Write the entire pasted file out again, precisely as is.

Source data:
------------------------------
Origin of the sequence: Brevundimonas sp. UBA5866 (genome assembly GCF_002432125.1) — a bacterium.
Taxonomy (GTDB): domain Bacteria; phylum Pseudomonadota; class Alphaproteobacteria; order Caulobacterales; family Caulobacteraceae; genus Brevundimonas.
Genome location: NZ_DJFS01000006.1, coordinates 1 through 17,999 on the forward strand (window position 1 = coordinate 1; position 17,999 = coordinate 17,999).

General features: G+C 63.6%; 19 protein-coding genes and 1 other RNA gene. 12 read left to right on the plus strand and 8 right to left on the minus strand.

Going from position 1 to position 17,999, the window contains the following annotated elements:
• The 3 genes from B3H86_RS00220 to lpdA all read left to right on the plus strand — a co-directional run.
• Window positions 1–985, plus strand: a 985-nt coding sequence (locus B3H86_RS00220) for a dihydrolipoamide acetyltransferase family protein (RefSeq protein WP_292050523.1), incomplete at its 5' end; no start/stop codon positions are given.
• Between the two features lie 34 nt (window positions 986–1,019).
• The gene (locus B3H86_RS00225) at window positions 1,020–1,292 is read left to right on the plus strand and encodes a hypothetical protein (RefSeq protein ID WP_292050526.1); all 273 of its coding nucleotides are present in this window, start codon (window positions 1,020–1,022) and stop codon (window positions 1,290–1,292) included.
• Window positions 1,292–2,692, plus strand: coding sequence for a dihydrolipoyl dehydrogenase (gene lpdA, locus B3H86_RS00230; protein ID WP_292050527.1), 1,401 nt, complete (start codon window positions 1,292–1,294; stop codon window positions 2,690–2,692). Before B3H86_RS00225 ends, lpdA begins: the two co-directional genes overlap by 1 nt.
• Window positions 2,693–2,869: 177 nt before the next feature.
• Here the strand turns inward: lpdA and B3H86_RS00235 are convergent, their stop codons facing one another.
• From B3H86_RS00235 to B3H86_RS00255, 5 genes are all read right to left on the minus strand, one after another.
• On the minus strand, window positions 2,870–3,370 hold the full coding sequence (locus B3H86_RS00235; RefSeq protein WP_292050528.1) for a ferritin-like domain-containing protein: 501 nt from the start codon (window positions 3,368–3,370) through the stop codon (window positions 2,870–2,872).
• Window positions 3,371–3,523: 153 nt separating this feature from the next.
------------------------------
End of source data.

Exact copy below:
Origin of the sequence: Brevundimonas sp. UBA5866 (genome assembly GCF_002432125.1) — a bacterium.
Taxonomy (GTDB): domain Bacteria; phylum Pseudomonadota; class Alphaproteobacteria; order Caulobacterales; family Caulobacteraceae; genus Brevundimonas.
Genome location: NZ_DJFS01000006.1, coordinates 1 through 17,999 on the forward strand (window position 1 = coordinate 1; position 17,999 = coordinate 17,999).

General features: G+C 63.6%; 19 protein-coding genes and 1 other RNA gene. 12 read left to right on the plus strand and 8 right to left on the minus strand.

Going from position 1 to position 17,999, the window contains the following annotated elements:
• The 3 genes from B3H86_RS00220 to lpdA all read left to right on the plus strand — a co-directional run.
• Window positions 1–985, plus strand: a 985-nt coding sequence (locus B3H86_RS00220) for a dihydrolipoamide acetyltransferase family protein (RefSeq protein WP_292050523.1), incomplete at its 5' end; no start/stop codon positions are given.
• Between the two features lie 34 nt (window positions 986–1,019).
• The gene (locus B3H86_RS00225) at window positions 1,020–1,292 is read left to right on the plus strand and encodes a hypothetical protein (RefSeq protein ID WP_292050526.1); all 273 of its coding nucleotides are present in this window, start codon (window positions 1,020–1,022) and stop codon (window positions 1,290–1,292) included.
• Window positions 1,292–2,692, plus strand: coding sequence for a dihydrolipoyl dehydrogenase (gene lpdA, locus B3H86_RS00230; protein ID WP_292050527.1), 1,401 nt, complete (start codon window positions 1,292–1,294; stop codon window positions 2,690–2,692). Before B3H86_RS00225 ends, lpdA begins: the two co-directional genes overlap by 1 nt.
• Window positions 2,693–2,869: 177 nt before the next feature.
• Here the strand turns inward: lpdA and B3H86_RS00235 are convergent, their stop codons facing one another.
• From B3H86_RS00235 to B3H86_RS00255, 5 genes are all read right to left on the minus strand, one after another.
• On the minus strand, window positions 2,870–3,370 hold the full coding sequence (locus B3H86_RS00235; RefSeq protein WP_292050528.1) for a ferritin-like domain-containing protein: 501 nt from the start codon (window positions 3,368–3,370) through the stop codon (window positions 2,870–2,872).
• Window positions 3,371–3,523: 153 nt separating this feature from the next.